My stay in Lon­gye­ar­by­en was short and hec­tic this time. Shorter and more hec­tic than plan­ned. Ori­gi­nal­ly, the idea was to have a cou­ple of days here befo­re I would car­ry on, but this didn’t hap­pen. The boat trip to the place that I was going to was moved to the next rather ear­ly mor­ning after my arri­val. The­re wasn’t much time to put the feet on the table, as you may well guess.

The litt­le but stur­dy MS Farm of Hen­nigsen, the only boat on the water here at this – from a sailor’s point of view – ungod­ly time of year. It was a trip of 6-7 hours, and the chall­enge star­ted alre­a­dy in the har­bour, which was kinf of half fro­zen. Ice on the water, a fine nor­t­hern light on the sky. A good way to start a new adven­ture.

With MS Farm across Isfjord

With MS Farm across Isfjord during the polar night.

The­re are alre­a­dy seve­ral hours of day­light around noon, and we mana­ged to arri­ve at our desti­na­ti­on still with some light. Farm­ham­na on the west coast. Here, I will help Rico for a cou­ple of weeks. He and his part­ner Karo­li­ne own this beau­tiful trap­per sta­ti­on, and here they do theirs to keep the tra­di­ti­on of over­win­te­ring hun­ting ali­ve, which has a histo­ry span­ning cen­tu­ries here in Spits­ber­gen.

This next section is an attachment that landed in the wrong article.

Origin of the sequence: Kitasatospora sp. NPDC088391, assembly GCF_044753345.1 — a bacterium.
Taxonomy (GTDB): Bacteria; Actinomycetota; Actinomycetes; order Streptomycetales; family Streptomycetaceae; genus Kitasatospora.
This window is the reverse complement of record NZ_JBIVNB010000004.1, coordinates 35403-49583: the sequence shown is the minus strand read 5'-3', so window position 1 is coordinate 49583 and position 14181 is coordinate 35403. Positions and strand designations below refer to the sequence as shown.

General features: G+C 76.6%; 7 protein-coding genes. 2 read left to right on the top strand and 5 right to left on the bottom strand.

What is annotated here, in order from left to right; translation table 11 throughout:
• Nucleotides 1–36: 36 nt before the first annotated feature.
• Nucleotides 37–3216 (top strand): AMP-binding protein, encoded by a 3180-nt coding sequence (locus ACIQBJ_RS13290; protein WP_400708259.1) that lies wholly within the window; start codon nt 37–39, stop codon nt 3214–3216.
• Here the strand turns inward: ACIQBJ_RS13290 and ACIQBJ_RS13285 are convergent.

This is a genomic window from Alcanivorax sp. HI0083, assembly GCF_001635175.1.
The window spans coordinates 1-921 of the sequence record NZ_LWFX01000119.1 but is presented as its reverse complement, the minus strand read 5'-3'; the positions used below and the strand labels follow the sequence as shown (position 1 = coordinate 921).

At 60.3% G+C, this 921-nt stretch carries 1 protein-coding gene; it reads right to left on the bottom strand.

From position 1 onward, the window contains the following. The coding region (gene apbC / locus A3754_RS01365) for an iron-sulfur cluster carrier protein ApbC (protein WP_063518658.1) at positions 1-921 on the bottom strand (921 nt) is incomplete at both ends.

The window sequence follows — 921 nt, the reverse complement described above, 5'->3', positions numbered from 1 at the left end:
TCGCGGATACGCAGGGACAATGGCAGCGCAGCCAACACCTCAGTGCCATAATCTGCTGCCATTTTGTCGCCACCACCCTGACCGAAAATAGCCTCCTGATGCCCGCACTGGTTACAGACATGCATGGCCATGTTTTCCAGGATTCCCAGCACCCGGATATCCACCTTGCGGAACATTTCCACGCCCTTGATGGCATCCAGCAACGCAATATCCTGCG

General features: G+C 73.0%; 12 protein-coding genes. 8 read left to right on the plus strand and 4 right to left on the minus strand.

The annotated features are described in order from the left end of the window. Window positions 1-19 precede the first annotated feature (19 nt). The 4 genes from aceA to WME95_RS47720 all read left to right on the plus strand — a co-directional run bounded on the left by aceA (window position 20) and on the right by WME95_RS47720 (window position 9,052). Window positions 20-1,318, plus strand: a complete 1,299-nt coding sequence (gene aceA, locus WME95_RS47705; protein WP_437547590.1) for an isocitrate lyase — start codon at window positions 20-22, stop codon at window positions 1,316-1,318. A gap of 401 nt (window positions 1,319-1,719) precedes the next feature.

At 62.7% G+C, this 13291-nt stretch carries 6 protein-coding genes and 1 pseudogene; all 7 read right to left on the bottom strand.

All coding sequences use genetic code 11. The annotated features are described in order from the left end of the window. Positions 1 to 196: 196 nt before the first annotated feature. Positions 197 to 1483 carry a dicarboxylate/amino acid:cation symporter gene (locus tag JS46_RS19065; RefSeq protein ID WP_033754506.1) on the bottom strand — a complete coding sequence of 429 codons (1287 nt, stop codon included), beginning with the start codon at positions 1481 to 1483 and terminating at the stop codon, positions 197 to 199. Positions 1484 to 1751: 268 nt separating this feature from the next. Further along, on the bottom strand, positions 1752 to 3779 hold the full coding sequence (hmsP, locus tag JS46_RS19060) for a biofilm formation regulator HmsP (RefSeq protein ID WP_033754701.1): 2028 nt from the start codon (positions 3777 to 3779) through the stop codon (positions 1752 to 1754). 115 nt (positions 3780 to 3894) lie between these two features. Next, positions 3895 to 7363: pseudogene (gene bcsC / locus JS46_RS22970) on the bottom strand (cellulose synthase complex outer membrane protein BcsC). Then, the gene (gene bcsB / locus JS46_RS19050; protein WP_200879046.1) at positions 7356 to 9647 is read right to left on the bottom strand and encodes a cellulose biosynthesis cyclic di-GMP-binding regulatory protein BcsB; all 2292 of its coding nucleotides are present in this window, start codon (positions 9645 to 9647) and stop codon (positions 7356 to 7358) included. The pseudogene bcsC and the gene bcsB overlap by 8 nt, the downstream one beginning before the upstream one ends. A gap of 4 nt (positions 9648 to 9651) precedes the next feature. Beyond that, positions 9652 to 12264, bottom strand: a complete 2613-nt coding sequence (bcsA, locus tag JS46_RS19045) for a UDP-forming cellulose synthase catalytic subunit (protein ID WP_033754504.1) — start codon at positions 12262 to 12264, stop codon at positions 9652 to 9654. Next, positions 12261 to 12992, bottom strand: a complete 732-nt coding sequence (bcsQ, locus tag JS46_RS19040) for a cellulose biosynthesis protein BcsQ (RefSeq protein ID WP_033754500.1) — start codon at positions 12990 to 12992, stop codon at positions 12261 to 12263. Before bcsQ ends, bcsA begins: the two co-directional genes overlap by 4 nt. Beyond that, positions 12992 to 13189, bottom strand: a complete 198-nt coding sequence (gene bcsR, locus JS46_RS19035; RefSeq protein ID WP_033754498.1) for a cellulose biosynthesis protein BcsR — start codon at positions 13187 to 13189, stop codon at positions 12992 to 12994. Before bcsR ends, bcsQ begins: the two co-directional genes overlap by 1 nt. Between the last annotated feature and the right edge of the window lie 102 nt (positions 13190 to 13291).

Farmhamna: arrived

Farm­ham­na: arri­ved hap­pi­ly – arri­ved and hap­py.

Click on thumb­nail to open an enlar­ged ver­si­on of the spe­ci­fic pho­to.

The sta­te of affairs

The new is alre­a­dy near­ly 4 weeks old. Not too much has hap­pen­ed in Spits­ber­gen that has real­ly shaken the world, but nevert­hel­ess it is time to have a look at the sta­te of affairs.

C & O in Lon­gye­ar­by­en

C as in coro­na, O as in Omi­kron – I guess the­re is hard­ly anyo­ne who can still hear it wit­hout get­ting tur­ned off. And who will be sur­pri­sed that C & O are now well estab­lished also local­ly in Lon­gye­ar­by­en? Pro­ba­b­ly nobo­dy. The num­bers of posi­ti­ve tests is well up in two-digit num­bers – within a popu­la­ti­on some­whe­re near 2500. And it is defi­ni­te­ly not just about tra­vel­lers who just came up with „imports­mit­te“ (impor­ted infec­tion). The virus is cir­cu­la­ting local­ly, inclu­ding the school.

Corona virus, Longyearbyen

🙁

Near­ly ever­y­bo­dy tra­vel­ling up to Sval­bard is obli­ged to take a nega­ti­ve test done in Nor­way within 24 hours befo­re depar­tu­re (and ano­ther one after arri­val), some­thing that locals – popu­la­ti­on, eco­no­my, poli­ti­ci­ans – are not amu­sed about at all, also con­side­ring that this is not the case else­whe­re in Nor­way. And the­re are tho­se who ask why Sval­bard gets a dif­fe­rent tre­at­ment than the rest of the coun­try. The tou­rism indus­try is get­ting more and more ner­vous about the important win­ter sea­son, which has alre­a­dy been lar­ge­ly lost in to con­se­cu­ti­ve years.